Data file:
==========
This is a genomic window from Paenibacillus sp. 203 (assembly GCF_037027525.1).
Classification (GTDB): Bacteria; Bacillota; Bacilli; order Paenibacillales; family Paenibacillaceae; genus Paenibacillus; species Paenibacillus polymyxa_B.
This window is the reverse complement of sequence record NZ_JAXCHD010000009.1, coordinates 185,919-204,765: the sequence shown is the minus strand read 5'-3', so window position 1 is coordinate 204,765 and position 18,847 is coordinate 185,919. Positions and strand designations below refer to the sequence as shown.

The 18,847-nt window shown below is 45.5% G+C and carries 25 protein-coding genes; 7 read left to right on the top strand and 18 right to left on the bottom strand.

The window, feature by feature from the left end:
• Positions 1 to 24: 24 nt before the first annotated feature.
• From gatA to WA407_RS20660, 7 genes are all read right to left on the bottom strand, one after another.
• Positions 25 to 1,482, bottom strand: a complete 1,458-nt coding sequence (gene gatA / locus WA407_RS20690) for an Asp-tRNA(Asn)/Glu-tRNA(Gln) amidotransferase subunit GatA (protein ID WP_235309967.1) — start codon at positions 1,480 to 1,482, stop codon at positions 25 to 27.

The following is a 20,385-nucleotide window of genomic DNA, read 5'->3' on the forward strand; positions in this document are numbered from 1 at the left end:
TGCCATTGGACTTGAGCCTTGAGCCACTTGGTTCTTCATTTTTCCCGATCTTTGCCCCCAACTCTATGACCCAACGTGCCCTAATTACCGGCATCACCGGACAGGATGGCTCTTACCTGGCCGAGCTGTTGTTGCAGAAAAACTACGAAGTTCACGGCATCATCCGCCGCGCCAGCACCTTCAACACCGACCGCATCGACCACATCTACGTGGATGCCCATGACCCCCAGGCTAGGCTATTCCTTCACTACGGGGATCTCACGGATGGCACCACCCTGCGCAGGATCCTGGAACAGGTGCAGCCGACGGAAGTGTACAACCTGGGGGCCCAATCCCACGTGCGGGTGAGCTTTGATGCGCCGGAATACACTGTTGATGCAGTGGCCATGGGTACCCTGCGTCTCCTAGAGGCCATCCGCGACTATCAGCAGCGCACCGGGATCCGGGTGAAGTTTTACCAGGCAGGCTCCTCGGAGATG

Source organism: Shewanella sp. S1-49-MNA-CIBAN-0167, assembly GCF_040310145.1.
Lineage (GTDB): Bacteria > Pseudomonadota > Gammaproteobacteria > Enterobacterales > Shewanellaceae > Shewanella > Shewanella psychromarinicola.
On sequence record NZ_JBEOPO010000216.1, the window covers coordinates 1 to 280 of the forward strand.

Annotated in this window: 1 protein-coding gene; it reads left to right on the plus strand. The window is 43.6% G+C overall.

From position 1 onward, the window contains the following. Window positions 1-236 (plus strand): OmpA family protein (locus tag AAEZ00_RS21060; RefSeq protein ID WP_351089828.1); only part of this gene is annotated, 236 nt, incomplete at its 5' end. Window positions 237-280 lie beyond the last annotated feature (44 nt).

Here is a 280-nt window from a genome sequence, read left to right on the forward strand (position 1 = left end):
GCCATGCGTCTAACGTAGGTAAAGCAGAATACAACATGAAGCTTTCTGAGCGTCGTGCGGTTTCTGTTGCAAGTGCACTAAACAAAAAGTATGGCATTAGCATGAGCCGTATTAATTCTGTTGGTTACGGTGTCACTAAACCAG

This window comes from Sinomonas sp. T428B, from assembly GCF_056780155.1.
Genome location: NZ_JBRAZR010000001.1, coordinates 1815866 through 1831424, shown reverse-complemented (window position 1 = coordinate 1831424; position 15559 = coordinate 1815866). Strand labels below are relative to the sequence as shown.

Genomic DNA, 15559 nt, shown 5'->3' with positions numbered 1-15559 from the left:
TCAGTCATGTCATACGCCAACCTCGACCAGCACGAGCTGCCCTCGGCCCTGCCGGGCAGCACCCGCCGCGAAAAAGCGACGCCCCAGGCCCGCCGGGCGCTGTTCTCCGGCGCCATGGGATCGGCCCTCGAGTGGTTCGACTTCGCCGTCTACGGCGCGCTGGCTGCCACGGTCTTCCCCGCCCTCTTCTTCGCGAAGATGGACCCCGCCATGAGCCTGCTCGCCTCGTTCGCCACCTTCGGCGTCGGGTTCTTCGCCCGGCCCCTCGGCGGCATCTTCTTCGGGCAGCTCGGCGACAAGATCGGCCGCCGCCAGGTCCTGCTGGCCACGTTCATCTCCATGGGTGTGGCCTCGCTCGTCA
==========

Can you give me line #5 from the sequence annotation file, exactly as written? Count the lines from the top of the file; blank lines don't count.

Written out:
The window, feature by feature from the left end: